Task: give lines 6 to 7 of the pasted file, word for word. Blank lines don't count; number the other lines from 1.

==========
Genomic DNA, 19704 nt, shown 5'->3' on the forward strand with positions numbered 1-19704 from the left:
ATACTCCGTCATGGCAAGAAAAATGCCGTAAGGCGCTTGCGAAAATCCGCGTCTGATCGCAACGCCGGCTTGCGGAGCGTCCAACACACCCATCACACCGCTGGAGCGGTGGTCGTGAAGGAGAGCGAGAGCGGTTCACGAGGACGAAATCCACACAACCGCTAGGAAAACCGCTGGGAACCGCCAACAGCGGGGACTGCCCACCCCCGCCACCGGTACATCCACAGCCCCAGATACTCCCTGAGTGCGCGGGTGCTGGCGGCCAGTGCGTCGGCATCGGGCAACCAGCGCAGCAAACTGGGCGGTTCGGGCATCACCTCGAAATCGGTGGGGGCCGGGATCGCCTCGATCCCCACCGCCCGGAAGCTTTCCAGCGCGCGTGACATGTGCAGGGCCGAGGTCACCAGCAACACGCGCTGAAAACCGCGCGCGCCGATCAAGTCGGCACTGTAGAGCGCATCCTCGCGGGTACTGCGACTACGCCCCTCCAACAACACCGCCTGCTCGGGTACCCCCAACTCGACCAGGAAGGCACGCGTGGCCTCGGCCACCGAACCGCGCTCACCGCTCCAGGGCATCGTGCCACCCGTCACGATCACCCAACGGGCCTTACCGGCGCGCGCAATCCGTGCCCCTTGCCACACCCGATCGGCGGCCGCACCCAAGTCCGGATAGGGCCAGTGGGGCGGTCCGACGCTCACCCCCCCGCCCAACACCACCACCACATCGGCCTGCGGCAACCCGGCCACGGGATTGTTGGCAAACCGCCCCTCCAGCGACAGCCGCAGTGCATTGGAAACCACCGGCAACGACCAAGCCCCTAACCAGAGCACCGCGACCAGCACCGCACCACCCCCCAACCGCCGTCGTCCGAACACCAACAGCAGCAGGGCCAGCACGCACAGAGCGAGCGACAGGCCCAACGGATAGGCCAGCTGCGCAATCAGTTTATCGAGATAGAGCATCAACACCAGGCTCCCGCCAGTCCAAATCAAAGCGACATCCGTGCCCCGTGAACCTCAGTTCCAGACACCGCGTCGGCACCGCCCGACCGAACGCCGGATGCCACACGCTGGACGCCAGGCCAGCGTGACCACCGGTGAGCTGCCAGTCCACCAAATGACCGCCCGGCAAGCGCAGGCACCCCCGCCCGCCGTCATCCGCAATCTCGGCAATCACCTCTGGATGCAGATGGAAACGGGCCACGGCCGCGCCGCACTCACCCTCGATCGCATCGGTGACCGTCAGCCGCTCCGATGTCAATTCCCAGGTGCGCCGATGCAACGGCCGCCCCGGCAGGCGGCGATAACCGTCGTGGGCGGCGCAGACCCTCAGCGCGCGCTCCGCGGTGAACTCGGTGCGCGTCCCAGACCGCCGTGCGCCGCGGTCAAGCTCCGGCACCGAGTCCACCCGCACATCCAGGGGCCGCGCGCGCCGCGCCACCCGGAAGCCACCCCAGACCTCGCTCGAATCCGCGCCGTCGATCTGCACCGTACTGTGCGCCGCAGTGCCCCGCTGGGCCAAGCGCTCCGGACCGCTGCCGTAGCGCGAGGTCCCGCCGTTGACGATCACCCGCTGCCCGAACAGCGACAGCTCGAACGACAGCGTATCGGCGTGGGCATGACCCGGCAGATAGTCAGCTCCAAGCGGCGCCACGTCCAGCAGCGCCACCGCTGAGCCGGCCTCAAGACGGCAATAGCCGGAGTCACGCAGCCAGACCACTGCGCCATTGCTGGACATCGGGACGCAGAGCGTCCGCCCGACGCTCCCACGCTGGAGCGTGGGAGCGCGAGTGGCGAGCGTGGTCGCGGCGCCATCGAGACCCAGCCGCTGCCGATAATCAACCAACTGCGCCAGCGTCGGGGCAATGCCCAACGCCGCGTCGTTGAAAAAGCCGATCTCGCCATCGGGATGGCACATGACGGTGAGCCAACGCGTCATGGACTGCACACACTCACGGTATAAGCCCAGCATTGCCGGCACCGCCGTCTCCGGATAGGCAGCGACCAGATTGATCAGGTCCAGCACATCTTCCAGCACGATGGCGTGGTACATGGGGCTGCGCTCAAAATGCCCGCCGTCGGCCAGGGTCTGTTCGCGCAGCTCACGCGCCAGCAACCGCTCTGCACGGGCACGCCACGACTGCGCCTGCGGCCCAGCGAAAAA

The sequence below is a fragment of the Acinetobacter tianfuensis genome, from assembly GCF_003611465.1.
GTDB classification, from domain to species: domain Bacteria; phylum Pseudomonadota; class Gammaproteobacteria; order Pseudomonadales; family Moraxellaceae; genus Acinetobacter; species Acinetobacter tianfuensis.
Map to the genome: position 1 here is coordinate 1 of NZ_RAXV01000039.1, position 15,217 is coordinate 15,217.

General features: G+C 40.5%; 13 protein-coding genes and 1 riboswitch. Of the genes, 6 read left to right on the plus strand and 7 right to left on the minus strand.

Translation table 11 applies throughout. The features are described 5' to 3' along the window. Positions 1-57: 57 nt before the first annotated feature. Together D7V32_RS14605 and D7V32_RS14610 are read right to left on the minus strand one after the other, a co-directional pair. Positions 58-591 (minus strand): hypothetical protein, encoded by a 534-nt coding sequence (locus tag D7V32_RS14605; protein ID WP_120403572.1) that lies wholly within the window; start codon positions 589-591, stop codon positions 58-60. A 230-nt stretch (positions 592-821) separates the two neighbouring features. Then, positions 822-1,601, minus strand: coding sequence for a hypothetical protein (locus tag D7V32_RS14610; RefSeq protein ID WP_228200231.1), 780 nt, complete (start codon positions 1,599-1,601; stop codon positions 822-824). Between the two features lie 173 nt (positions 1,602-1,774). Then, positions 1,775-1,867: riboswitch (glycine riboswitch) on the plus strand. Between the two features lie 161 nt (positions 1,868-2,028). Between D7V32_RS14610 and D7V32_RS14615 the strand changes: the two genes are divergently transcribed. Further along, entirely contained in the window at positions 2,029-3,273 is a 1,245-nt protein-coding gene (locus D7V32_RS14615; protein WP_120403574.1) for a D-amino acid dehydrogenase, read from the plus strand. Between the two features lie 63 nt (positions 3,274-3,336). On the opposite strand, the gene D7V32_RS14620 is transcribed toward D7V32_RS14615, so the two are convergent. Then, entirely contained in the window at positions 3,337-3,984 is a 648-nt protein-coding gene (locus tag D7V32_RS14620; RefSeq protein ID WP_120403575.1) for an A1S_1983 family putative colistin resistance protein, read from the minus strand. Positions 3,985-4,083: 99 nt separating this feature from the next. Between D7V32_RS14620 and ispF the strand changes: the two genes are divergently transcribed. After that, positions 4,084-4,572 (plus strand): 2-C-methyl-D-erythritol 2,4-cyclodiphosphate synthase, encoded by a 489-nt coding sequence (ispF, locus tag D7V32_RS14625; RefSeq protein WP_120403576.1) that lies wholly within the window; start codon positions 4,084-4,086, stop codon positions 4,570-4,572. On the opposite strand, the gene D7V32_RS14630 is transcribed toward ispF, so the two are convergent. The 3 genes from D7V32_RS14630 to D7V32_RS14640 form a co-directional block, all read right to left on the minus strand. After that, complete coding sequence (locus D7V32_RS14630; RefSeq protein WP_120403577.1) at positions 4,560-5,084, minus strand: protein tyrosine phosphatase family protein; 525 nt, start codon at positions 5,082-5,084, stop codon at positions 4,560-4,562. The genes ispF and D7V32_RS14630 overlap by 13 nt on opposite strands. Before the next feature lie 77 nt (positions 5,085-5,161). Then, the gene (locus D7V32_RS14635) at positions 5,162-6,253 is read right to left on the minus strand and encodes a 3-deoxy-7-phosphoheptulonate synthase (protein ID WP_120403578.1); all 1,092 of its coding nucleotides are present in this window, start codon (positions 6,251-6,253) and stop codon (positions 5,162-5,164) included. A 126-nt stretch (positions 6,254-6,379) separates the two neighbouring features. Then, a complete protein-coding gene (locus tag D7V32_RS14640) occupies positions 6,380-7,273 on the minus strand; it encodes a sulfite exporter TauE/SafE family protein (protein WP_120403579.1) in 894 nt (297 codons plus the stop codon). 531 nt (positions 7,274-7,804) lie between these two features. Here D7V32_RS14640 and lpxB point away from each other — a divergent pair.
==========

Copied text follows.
General features: G+C 40.5%; 13 protein-coding genes and 1 riboswitch. Of the genes, 6 read left to right on the plus strand and 7 right to left on the minus strand.

Translation table 11 applies throughout. The features are described 5' to 3' along the window. Positions 1-57: 57 nt before the first annotated feature. Together D7V32_RS14605 and D7V32_RS14610 are read right to left on the minus strand one after the other, a co-directional pair. Positions 58-591 (minus strand): hypothetical protein, encoded by a 534-nt coding sequence (locus tag D7V32_RS14605; protein ID WP_120403572.1) that lies wholly within the window; start codon positions 589-591, stop codon positions 58-60. A 230-nt stretch (positions 592-821) separates the two neighbouring features. Then, positions 822-1,601, minus strand: coding sequence for a hypothetical protein (locus tag D7V32_RS14610; RefSeq protein ID WP_228200231.1), 780 nt, complete (start codon positions 1,599-1,601; stop codon positions 822-824). Between the two features lie 173 nt (positions 1,602-1,774). Then, positions 1,775-1,867: riboswitch (glycine riboswitch) on the plus strand. Between the two features lie 161 nt (positions 1,868-2,028). Between D7V32_RS14610 and D7V32_RS14615 the strand changes: the two genes are divergently transcribed. Further along, entirely contained in the window at positions 2,029-3,273 is a 1,245-nt protein-coding gene (locus D7V32_RS14615; protein WP_120403574.1) for a D-amino acid dehydrogenase, read from the plus strand. Between the two features lie 63 nt (positions 3,274-3,336). On the opposite strand, the gene D7V32_RS14620 is transcribed toward D7V32_RS14615, so the two are convergent. Then, entirely contained in the window at positions 3,337-3,984 is a 648-nt protein-coding gene (locus tag D7V32_RS14620; RefSeq protein ID WP_120403575.1) for an A1S_1983 family putative colistin resistance protein, read from the minus strand. Positions 3,985-4,083: 99 nt separating this feature from the next. Between D7V32_RS14620 and ispF the strand changes: the two genes are divergently transcribed. After that, positions 4,084-4,572 (plus strand): 2-C-methyl-D-erythritol 2,4-cyclodiphosphate synthase, encoded by a 489-nt coding sequence (ispF, locus tag D7V32_RS14625; RefSeq protein WP_120403576.1) that lies wholly within the window; start codon positions 4,084-4,086, stop codon positions 4,570-4,572. On the opposite strand, the gene D7V32_RS14630 is transcribed toward ispF, so the two are convergent. The 3 genes from D7V32_RS14630 to D7V32_RS14640 form a co-directional block, all read right to left on the minus strand. After that, complete coding sequence (locus D7V32_RS14630; RefSeq protein WP_120403577.1) at positions 4,560-5,084, minus strand: protein tyrosine phosphatase family protein; 525 nt, start codon at positions 5,082-5,084, stop codon at positions 4,560-4,562. The genes ispF and D7V32_RS14630 overlap by 13 nt on opposite strands. Before the next feature lie 77 nt (positions 5,085-5,161). Then, the gene (locus D7V32_RS14635) at positions 5,162-6,253 is read right to left on the minus strand and encodes a 3-deoxy-7-phosphoheptulonate synthase (protein ID WP_120403578.1); all 1,092 of its coding nucleotides are present in this window, start codon (positions 6,251-6,253) and stop codon (positions 5,162-5,164) included. A 126-nt stretch (positions 6,254-6,379) separates the two neighbouring features. Then, a complete protein-coding gene (locus tag D7V32_RS14640) occupies positions 6,380-7,273 on the minus strand; it encodes a sulfite exporter TauE/SafE family protein (protein WP_120403579.1) in 894 nt (297 codons plus the stop codon). 531 nt (positions 7,274-7,804) lie between these two features. Here D7V32_RS14640 and lpxB point away from each other — a divergent pair.